Friday, March 16, 2012

Preview: The Deviant


Happy Friday!  Here's an excerpt from The Deviant, which can be found in my new short story collection, Inaugural Games.

            One day, one way or another, someone will find out.

            A helicopter just flew over my house.  It was the third in five hours.  Maybe they were monitoring my electricity bills and noticed how much power was being generated into the basement.  Or maybe someone saw them last week, when they all got out.  Who knows?  One thing for sure is I’ve been living on borrowed luck and I knew damn well the good times couldn’t last forever.  Maybe if I’d planned this thing out instead of acting on impulse from the get-go, I could have enjoyed another month, perhaps two, but certainly no more.  It doesn’t matter.  They know, and soon they will come, with guns, and flashlights, and angry, angry dogs, and I will be finished.

            I’m sitting on forty acres of corn and soybeans in southern Maryland.  I bought the farm from Paul Heidegger, who was retiring to Tampa so he could be closer to his daughter.  Up till that point I’d never been on a farm in my life.  At first I didn’t think there was any way I could possibly afford it, but Paul showed me how I could supplement my income from my job at the Sun by selling the crops at wholesale.  After three weeks I couldn’t imagine living anywhere else.


            I guess if I look back, this all started with Melissa.  I’d had an office crush on Melissa for the better part of two months.  She was the editor of the sports section of the paper where I worked, and also the writer of a weekly film review column.  She was really cute and I could talk baseball with her for hours.  When I finally got up the nerve to ask her out, I’d already started replying, “Oh, that’s OK,” when I realized that she’d actually said yes.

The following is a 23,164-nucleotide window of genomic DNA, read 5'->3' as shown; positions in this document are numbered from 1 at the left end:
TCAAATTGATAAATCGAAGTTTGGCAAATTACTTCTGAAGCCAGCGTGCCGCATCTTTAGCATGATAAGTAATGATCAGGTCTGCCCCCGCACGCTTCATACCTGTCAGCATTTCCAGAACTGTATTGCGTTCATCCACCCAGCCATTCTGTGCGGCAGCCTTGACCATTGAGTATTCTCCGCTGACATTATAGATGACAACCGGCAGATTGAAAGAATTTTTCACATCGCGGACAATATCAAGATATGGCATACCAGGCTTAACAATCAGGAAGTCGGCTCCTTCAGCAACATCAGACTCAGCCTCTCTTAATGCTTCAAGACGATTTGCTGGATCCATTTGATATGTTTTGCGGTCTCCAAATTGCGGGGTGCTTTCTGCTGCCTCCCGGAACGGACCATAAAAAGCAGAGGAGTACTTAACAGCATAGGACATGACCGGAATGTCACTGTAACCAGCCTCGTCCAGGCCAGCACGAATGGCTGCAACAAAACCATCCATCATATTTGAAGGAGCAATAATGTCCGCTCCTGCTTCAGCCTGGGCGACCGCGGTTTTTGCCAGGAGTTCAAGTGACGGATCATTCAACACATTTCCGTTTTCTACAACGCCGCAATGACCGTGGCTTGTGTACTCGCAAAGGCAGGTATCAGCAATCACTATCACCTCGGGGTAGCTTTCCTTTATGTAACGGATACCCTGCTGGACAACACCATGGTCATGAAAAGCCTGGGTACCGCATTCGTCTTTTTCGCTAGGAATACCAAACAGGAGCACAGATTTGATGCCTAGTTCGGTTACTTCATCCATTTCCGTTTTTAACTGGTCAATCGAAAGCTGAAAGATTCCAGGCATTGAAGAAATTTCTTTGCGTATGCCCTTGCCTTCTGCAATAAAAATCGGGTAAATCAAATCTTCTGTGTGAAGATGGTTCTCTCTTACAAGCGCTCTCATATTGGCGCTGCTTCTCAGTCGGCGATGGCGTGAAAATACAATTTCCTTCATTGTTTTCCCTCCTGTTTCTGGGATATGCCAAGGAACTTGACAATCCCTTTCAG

We met that Saturday afternoon at an Irish pub called Tir Na Nog in the Inner Harbor.  Over lunch, Melissa suggested that we go to the Baltimore Zoo to check out the penguin exhibit that had gone up the week before.  It sounded like a fine idea to me.  After I paid the check, we hailed a cab.

            It had been a long time since I’d been to a zoo.  We leisurely strolled around, past the cheetahs and the reptile house and the cage of wildly procreating monkeys, before we arrived at the indoor penguin exhibit.  There were maybe two dozen of the little guys waddling around on the imitation iceberg, sliding on their bellies, diving into the water, and doing all sorts of adorable things.  We watched them in silence for about ten minutes, and then Melissa said she wanted to find the giraffes.  I complied, but not before taking a last glance over my shoulder and narrowing one eye at the little flightless fowl.

            When we made our way to the giraffe feeding station I started to feel a knot twisting in my stomach.  As we passed the lions my hands began to shake.  By the time we reached the Panda cage I’d broken out in a cold sweat.  Finally I couldn’t take it anymore.  I burst into a run, shouting to Melissa than I was going to be sick, leaving her standing alone by the prairie dog town.

            I charged into the building housing the penguin exhibit and shouted, “TAKE COVER!  THERE’S A MAN WITH A GUN!”  The mothers and grandparents snatched up their kids and ran squealing toward the exit, along with the security guard, who didn’t even bother to lock the door to the display.  I pushed the door open and stepped into the other world.  Hardly noticing the frigid Arctic temperature, I waded through the water to the iceberg.  Without thinking, I snatched up the first one I could, stuffed it under my coat, and slowly but steadily walked out of the building.  I tried to look as much like someone who didn’t have a penguin under his jacket as I could.

             Read the rest in Inaugural Games, available at Amazon.com for $.99.

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